If Swordfishtrombones is his most important album, however, Rain Dogs is his best. A disorienting 53-minute tour through backrooms and alleyways, basements and steam tunnels, Rain Dogs applied the avant garde carnival barker aesthetic to an even stronger set of songs, partnering with a fittingly demented instrumental foil in guitarist Marc Ribot as well as, on a handful of songs, Rolling Stones guitarist Keith Richards—who, per Waits, had a tendency not to memorize or write anything down, instead calling out “scribe!” But the complete picture, however seemingly fragmented, formed something unique and captivatingly odd. From the opening of “Singapore,” Waits proclaims, “We’re all as mad as hatters here!” and the 19-track pastiche of vagabonds and villains bears this out through tipsy blues and bloodstained burlesque.
Inspired in part by the 1984 documentary Streetwise, depicting homeless youth in Seattle, the world of Rain Dogs exists beneath the surface and on the fringes, populated by gamblers, phantoms painted on pews, prison-bound paramours and outlaws too drunk to shoot straight. Where Swordfishtrombones feels at times like a patchwork of impeccable fragments, Rain Dogs fashions a more cohesive picture out of its dimly lit vignettes. But it’s still deeply, deeply weird.
Most of Rain Dogs finds Waits channeling his character sketches and impressionistic place-making into his most memorable and by-and-large best songs. “Clap Hands” concocts a nursery rhyme from the motley crew riding the A-train (“The fireman’s blind/the conductor’s lame“) set to a hypnotic marimba rhythm, while the brief “Cemetery Polka” is like a Disney soundtrack gone horribly, hilariously cynical and macabre; “Uncle Phil can’t live without his pills” and “Uncle Bill will never leave a will.” Marc Ribot lets loose his best licks on the mambo noir of “Jockey Full of Bourbon,” a seedy gangster scene with a swivel in its hips. And the title track is perhaps the most grand and dramatic in its opening overture—maybe the most majestic accordion solo in all of American popular music—ushering in an anthem for lost souls celebrating going nowhere in particular. “Oh, how we danced and we swallowed the night,” he sings, “For it was all ripe for dreaming.”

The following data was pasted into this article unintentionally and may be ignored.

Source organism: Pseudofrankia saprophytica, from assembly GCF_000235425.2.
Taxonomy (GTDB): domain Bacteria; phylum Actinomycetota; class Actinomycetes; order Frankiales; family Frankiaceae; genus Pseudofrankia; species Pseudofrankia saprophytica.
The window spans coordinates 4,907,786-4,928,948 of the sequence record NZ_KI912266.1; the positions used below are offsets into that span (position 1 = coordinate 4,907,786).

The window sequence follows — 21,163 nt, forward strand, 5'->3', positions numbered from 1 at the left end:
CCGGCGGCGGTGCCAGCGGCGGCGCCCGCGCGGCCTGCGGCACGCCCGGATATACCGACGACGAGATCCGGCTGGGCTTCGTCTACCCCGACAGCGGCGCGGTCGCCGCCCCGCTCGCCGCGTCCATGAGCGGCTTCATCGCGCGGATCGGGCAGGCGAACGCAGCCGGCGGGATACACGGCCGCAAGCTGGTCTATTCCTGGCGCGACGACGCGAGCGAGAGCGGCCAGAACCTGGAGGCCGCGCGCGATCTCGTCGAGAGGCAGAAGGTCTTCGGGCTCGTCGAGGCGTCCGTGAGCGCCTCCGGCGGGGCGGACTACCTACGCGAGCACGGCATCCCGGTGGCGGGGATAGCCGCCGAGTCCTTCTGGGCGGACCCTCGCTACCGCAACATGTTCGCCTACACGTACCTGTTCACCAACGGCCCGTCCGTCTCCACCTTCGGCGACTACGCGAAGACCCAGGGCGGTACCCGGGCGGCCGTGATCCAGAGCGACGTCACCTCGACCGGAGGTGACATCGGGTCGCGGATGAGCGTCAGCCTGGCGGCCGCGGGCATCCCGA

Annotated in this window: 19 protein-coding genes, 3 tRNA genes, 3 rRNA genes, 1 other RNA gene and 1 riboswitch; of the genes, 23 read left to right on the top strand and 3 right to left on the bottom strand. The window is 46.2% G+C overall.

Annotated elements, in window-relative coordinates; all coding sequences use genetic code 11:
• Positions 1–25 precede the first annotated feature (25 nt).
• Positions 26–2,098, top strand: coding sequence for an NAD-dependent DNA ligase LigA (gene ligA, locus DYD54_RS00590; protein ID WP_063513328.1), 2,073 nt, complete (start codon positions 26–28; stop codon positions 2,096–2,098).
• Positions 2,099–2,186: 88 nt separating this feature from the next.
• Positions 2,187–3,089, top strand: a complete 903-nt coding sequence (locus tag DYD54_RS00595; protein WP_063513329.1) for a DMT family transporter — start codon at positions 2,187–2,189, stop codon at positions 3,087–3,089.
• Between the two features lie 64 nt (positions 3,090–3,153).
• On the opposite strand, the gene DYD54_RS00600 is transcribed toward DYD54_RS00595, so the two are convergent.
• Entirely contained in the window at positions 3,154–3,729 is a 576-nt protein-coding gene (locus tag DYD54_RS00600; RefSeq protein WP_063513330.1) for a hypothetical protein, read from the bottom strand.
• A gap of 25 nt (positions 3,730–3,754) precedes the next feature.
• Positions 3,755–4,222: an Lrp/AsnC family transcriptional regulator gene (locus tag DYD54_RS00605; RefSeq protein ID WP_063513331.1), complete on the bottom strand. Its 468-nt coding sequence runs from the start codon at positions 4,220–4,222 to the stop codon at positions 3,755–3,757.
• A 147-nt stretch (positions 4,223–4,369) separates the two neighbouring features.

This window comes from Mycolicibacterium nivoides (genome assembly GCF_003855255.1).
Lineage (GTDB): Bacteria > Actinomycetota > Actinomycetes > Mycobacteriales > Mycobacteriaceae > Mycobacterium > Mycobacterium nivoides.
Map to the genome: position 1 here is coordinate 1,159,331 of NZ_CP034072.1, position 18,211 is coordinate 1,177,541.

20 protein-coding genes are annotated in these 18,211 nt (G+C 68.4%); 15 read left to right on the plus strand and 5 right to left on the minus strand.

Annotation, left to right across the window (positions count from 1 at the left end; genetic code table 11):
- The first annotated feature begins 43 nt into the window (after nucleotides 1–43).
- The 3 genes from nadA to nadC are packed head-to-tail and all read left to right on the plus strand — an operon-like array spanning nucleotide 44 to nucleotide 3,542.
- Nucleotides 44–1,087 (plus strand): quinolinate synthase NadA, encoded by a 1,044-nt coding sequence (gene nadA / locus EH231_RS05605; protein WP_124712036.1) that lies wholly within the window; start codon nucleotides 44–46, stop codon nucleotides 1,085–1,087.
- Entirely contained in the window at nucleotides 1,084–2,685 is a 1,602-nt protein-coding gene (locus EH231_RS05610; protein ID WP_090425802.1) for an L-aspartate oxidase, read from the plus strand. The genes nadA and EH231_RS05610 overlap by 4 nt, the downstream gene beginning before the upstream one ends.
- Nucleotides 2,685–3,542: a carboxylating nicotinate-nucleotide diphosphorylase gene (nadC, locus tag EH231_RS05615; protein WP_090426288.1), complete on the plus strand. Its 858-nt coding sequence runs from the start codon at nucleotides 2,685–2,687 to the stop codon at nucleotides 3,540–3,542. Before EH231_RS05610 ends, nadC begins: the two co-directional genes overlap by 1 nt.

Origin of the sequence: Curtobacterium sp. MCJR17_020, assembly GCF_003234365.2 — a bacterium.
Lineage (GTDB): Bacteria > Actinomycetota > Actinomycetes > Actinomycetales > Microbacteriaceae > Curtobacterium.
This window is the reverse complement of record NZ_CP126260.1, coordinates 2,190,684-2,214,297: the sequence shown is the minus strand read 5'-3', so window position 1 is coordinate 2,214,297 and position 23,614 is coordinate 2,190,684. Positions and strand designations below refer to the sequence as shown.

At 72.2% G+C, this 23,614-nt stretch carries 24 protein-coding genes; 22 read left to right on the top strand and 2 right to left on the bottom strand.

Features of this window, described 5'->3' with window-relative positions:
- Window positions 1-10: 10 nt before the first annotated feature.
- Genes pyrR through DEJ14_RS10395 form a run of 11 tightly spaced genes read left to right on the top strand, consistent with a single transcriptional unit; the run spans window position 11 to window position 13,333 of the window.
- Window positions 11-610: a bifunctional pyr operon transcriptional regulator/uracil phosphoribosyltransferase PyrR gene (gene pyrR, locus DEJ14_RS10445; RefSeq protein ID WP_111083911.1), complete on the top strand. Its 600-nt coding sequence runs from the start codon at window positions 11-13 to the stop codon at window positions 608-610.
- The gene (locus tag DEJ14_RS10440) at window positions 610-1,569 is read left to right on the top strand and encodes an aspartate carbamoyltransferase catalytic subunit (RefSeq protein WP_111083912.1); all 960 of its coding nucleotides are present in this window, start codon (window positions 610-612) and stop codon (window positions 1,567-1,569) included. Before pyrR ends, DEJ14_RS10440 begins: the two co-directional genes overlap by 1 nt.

Not coincidentally, Rain Dogs is also the first to feature a writing credit from Brennan, on the ballad “Hang Down Your Head,” as direct and simple a song about a broken heart as you’re likely to find here. It’s ragged, yet tender, the purest reconciliation of this observer behind bullet-pocked glass with the bohemian romantic he had previously been. Yet the best-known song here is “Downtown Train.” Likewise one of the most mainstream-friendly songs of the bunch, Waits’ gruff growl of a vocal mostly sanded down to Springsteen wheeze, with some choice licks from Richards. Much like “Ol’ 55,” it saw greater success as a cover, this time by Rod Stewart, reinforcing Waits’ prowess at pop songwriting, however scuffed up it might be in its rawest form.
The cracked sidewalks and after-hours diners of Rain Dogs aren’t necessarily on the other side of the tracks as the nightclubs and dive bars of Waits’ 1970s records, but they’re a few blocks east, where the streetlights have burned out. Yet even this Waits is still a romantic, drawn to the outcasts, drifters and outlaws stumbling through the shadows—in love with the sound of oxidized brass and moonlit accordion. That this is also the same Waits who found his own true love and tranquility is the real conundrum. Despite whatever the conventional wisdom might tell us, domesticity and stability didn’t tame his wildest impulses—they made them flourish.